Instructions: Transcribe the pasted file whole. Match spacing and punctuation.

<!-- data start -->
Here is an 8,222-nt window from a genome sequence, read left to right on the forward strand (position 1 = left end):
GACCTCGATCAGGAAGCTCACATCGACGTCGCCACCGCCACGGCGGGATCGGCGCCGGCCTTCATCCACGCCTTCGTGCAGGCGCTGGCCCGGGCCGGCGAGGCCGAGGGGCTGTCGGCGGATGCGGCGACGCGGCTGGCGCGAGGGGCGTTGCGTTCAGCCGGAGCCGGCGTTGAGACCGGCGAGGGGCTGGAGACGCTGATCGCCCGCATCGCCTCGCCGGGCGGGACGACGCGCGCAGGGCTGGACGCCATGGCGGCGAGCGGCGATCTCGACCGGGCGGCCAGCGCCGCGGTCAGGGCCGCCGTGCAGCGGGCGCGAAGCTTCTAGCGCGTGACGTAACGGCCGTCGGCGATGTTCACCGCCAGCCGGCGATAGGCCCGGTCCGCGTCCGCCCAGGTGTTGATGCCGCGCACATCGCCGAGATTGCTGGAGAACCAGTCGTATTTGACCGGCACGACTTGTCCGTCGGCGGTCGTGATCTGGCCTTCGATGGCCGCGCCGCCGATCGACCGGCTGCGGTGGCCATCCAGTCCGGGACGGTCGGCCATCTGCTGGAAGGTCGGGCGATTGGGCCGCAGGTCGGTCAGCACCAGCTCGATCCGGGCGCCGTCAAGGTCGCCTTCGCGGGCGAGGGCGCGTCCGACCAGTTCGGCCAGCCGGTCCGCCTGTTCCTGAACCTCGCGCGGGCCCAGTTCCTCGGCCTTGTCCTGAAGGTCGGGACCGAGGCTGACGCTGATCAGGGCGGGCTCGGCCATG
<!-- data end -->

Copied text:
Here is an 8,222-nt window from a genome sequence, read left to right on the forward strand (position 1 = left end):
GACCTCGATCAGGAAGCTCACATCGACGTCGCCACCGCCACGGCGGGATCGGCGCCGGCCTTCATCCACGCCTTCGTGCAGGCGCTGGCCCGGGCCGGCGAGGCCGAGGGGCTGTCGGCGGATGCGGCGACGCGGCTGGCGCGAGGGGCGTTGCGTTCAGCCGGAGCCGGCGTTGAGACCGGCGAGGGGCTGGAGACGCTGATCGCCCGCATCGCCTCGCCGGGCGGGACGACGCGCGCAGGGCTGGACGCCATGGCGGCGAGCGGCGATCTCGACCGGGCGGCCAGCGCCGCGGTCAGGGCCGCCGTGCAGCGGGCGCGAAGCTTCTAGCGCGTGACGTAACGGCCGTCGGCGATGTTCACCGCCAGCCGGCGATAGGCCCGGTCCGCGTCCGCCCAGGTGTTGATGCCGCGCACATCGCCGAGATTGCTGGAGAACCAGTCGTATTTGACCGGCACGACTTGTCCGTCGGCGGTCGTGATCTGGCCTTCGATGGCCGCGCCGCCGATCGACCGGCTGCGGTGGCCATCCAGTCCGGGACGGTCGGCCATCTGCTGGAAGGTCGGGCGATTGGGCCGCAGGTCGGTCAGCACCAGCTCGATCCGGGCGCCGTCAAGGTCGCCTTCGCGGGCGAGGGCGCGTCCGACCAGTTCGGCCAGCCGGTCCGCCTGTTCCTGAACCTCGCGCGGGCCCAGTTCCTCGGCCTTGTCCTGAAGGTCGGGACCGAGGCTGACGCTGATCAGGGCGGGCTCGGCCATG